Welfare

08.03.18

CQC calls on councils deal with children’s mental health ‘crisis points’

The Care Quality Commission (CQC) has criticised local and central government measures on children’s mental health, urging for more cooperation between health and care organisations.

In a new review of the state of children’s care in the UK, the inspectorate said there needs to be more done to deal with “crisis points” in mental health, and to ensure problems are not “undermining their adult life.”

In particular, the CQC suggested that health and social care secretary Jeremy Hunt begins to drive a joint approach to the issues across all of government by developing an inter-ministerial group.

Councils have widely supported the proposals, with the LGA urging central government to make children’s mental health a higher priority.

Cllr Richard Watts, chair of the association’s children and young people board, said: “Action to tackle the crisis in children and young people’s mental health is long overdue and this report reinforces the urgent need to support children and families in desperate need of help.

“We are pleased the government is taking steps to address this, but as this report notes, these measures need to be fast-tracked to protect children and young people from avoidable mental health problems.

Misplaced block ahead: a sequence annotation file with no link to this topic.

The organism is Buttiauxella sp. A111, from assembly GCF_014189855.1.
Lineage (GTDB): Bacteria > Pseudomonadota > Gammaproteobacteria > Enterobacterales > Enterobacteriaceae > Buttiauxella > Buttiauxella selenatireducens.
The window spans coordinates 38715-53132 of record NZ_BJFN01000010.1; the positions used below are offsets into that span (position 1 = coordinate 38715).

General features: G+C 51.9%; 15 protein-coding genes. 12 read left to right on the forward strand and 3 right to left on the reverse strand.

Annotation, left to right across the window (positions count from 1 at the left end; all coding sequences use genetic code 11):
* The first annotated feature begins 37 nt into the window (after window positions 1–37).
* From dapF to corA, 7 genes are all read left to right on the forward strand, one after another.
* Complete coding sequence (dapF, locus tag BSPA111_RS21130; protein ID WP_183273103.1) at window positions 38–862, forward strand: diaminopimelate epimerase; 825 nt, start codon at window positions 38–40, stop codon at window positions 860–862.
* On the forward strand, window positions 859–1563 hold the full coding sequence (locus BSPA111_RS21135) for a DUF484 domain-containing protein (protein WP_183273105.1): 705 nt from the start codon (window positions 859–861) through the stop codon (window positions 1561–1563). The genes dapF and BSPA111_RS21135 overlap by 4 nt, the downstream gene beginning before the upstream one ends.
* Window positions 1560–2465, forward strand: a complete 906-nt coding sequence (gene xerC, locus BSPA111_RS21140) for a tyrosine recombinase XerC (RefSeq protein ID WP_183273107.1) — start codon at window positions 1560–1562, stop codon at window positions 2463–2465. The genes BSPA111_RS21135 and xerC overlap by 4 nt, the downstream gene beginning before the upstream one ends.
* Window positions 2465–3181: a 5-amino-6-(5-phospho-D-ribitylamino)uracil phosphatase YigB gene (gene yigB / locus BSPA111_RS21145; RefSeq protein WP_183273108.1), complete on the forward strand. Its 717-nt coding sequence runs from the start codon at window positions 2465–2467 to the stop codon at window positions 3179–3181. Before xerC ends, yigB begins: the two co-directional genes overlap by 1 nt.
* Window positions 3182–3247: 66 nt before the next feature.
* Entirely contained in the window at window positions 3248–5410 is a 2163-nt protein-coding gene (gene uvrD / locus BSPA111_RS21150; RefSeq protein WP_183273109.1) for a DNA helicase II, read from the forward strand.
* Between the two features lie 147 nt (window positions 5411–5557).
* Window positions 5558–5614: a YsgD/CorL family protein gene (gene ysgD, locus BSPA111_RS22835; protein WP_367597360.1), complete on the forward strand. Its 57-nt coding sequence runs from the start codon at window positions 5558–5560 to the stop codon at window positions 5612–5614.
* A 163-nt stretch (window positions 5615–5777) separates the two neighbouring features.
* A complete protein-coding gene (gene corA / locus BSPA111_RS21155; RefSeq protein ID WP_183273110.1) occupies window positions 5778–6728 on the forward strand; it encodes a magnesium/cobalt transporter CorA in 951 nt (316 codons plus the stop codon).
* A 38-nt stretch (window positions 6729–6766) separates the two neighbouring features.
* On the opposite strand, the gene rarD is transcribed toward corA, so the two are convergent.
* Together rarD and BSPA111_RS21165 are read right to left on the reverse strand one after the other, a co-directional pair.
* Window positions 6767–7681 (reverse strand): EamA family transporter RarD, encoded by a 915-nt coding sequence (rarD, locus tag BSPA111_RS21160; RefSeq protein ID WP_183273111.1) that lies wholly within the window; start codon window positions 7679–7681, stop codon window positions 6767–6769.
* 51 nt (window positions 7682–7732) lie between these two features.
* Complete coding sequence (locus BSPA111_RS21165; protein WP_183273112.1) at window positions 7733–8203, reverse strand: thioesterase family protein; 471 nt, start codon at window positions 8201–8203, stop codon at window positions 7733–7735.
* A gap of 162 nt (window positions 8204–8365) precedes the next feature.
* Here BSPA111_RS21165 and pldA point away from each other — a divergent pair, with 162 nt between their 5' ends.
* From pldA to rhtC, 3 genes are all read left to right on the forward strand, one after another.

“The reality is that all children need support, but they are having to wait 18 months before they receive vital support and guidance, which is clearly unacceptable.”

He went on to call for on-site counselling services in every school, funded by central government and meant to help children so they do not have to be placed on a long waiting list.

In addition to inter-ministerial groups, the CQC put forward a number of key recommendations in its report, including calling on the Department of Health and Social Care, Health Education England and NHS Improvement to improve on examples of person-centred care provided by the NHS and councils.

“Children and young people deserve to have their mental health needs and wellbeing put at the heart of every decision, be that planning, commissioning or resourcing,” explained Dr Paul Lelliott, CQC lead for mental health.

“Currently, this is not the reality everywhere and we heard from too many young people who felt they could only access care at a crisis point because local services are not working together or are not able to work together effectively to support their mental health and wellbeing.”

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